The Senate is currently stepping up efforts to convert the quantitative restriction (QR) on rice into tariffs, a move that is expected to bring rice prices down and ease inflation. Economic managers have been banking on the scrapping of the rice quota to make rice more affordable, particularly to the poor, who spend at least a fifth of their income on the staple. The poor, who cannot afford to buy more expensive sources of protein, such as pork or chicken, consume more rice to fill their stomachs.
By removing the QR on rice, Manila is effectively signaling to the world that it is ready to allow the entry of cheaper rice. The QR on rice, or import quota, has allowed the Philippines to limit the entry of cheaper staple from neighboring Southeast Asian countries, such as Vietnam and Thailand. With the removal of the nontariff barrier, economic managers expect that the average retail price of rice would go down by as much as P7 per kilogram (kg).
The downside of the removal of rice QR is the competition cheap rice imports would pose to locally produced palay. Based on the BusinessMirror’s computation, 5 percent broken rice from Vietnam can be purchased at P20 per kg. Even at a 40-percent tariff, the landed cost is anywhere from P28 to P30 per kg. The amount is much lower than the current average price of P43.86 per kg, according to data from the Philippine Statistics Authority.
Assuming that rice imports would not be hoarded by unscrupulous traders (unlike other farm products, rice can be stored longer), the influx of cheap rice would spell doom for farmers who remain uncompetitive compared to their counterparts in Vietnam and Thailand. If importing rice is more cost-efficient, traders who used to scramble for locally produced palay would rethink their plans. Farm-gate price could go down if traders suddenly become uninterested in local rice. While consumers will have their cheap staple, some 2.4 million rice farmers would be hard-pressed to look for alternative crops.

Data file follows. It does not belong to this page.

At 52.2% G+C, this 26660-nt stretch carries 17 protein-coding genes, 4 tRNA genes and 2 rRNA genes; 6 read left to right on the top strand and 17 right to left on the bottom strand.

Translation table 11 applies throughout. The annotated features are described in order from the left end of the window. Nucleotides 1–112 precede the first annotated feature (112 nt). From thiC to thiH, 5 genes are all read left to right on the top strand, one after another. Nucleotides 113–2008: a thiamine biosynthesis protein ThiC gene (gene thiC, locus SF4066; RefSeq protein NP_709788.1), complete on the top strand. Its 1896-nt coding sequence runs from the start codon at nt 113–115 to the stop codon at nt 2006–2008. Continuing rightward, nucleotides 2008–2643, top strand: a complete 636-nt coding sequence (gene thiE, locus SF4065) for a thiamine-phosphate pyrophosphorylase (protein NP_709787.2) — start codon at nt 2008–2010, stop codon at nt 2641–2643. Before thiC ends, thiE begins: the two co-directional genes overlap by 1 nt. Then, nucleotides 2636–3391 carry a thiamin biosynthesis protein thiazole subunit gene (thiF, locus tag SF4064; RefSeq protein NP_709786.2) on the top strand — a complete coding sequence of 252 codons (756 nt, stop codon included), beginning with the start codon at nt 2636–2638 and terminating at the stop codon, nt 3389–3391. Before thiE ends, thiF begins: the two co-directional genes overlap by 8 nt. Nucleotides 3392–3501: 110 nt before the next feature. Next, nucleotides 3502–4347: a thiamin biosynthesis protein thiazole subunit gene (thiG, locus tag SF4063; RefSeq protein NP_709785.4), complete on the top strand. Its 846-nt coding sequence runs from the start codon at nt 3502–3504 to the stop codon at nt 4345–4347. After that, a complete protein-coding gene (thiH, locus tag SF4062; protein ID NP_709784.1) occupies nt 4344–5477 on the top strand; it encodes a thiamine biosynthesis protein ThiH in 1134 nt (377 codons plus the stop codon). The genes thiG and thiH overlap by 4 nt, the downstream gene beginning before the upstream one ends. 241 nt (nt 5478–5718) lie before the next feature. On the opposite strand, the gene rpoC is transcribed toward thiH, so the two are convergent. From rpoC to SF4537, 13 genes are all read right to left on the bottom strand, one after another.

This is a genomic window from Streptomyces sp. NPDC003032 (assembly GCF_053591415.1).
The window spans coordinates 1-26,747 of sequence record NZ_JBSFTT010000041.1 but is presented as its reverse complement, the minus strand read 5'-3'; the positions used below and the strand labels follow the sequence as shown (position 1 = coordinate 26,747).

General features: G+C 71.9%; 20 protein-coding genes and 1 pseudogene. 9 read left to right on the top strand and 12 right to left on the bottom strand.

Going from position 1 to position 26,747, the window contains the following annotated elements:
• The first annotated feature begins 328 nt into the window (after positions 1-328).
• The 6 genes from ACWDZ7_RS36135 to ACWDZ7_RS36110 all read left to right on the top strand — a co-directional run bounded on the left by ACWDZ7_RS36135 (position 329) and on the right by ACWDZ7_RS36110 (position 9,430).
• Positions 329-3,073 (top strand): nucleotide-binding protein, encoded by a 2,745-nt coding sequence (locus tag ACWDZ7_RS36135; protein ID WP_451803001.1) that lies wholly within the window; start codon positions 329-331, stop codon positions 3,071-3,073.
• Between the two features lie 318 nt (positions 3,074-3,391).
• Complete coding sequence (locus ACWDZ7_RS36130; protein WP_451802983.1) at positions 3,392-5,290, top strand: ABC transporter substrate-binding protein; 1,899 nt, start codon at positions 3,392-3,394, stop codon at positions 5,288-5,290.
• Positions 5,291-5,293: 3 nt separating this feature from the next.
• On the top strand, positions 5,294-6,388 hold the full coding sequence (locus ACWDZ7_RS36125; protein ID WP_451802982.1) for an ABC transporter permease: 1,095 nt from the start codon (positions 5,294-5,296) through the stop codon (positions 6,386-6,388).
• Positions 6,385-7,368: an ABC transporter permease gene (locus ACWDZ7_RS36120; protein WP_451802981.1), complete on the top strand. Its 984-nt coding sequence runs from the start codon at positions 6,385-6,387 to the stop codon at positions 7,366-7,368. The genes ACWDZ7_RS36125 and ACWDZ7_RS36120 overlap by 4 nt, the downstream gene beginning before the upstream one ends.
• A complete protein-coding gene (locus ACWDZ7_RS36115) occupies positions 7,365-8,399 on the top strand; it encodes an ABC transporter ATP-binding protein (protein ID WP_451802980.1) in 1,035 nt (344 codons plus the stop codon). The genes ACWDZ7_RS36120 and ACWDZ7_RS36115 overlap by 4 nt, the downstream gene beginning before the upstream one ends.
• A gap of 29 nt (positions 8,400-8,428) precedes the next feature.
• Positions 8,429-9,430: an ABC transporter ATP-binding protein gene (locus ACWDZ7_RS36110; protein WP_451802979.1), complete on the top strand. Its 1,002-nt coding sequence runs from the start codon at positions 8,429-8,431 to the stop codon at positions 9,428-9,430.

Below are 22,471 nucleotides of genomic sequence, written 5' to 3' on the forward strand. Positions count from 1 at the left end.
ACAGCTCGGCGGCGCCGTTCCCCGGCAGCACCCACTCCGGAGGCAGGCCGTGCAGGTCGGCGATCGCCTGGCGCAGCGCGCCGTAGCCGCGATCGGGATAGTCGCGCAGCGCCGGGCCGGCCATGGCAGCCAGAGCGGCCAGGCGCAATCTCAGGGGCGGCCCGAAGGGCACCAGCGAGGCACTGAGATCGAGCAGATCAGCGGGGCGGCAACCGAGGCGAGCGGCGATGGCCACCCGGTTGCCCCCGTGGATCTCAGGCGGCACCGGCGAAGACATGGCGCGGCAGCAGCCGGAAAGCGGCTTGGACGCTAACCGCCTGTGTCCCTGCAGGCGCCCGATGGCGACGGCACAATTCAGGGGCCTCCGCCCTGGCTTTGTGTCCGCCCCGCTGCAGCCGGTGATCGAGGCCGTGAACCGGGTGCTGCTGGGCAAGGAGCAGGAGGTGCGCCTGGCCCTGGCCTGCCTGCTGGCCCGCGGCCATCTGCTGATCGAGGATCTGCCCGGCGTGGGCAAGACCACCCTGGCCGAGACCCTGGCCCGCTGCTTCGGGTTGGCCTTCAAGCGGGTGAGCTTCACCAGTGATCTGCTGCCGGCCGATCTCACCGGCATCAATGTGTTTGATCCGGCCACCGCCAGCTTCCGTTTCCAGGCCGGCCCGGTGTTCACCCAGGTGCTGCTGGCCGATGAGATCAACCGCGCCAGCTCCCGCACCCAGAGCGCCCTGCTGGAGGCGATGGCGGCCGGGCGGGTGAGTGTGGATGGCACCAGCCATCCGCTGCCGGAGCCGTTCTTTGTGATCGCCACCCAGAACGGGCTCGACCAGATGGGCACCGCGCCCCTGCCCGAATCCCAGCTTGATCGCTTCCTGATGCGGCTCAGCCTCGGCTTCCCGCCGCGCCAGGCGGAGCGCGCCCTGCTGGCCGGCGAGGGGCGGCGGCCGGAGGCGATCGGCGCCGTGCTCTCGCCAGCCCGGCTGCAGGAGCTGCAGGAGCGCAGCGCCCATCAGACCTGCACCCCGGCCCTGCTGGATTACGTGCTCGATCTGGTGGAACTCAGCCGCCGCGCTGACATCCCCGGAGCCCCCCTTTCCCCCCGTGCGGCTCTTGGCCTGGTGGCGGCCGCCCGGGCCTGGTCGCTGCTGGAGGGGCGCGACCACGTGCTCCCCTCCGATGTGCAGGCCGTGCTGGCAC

This scenario can be avoided if Congress would still allow the National Food Authority (NFA) to buy palay from farmers. There are proposals from economic managers to stop the NFA from intervening in the market, which means the agency should stop buying and selling rice. But this should not be done right after Congress has removed the QR on the staple. The food agency must be allowed to at least continue buying rice from farmers for buffer-stocking purposes for two years.
This is one of the measures that we believe the government should consider when it crafts a plan that would help farmers adjust to a new rice-trade regime. Congress can consider allocating part of the Rice Competitiveness Enhancement Fund for the NFA’s palay-buying program.
The tariffication of rice is expected to be completed this month, and the Department of Agriculture would unveil its road map for the sector once the measure is signed into law. We hope that the DA is conducting the necessary consultations with sectors affected by the removal of the quota. This will ensure that strategies employed by the government will have an impact on those whose lives have long depended on the most important grain in the country.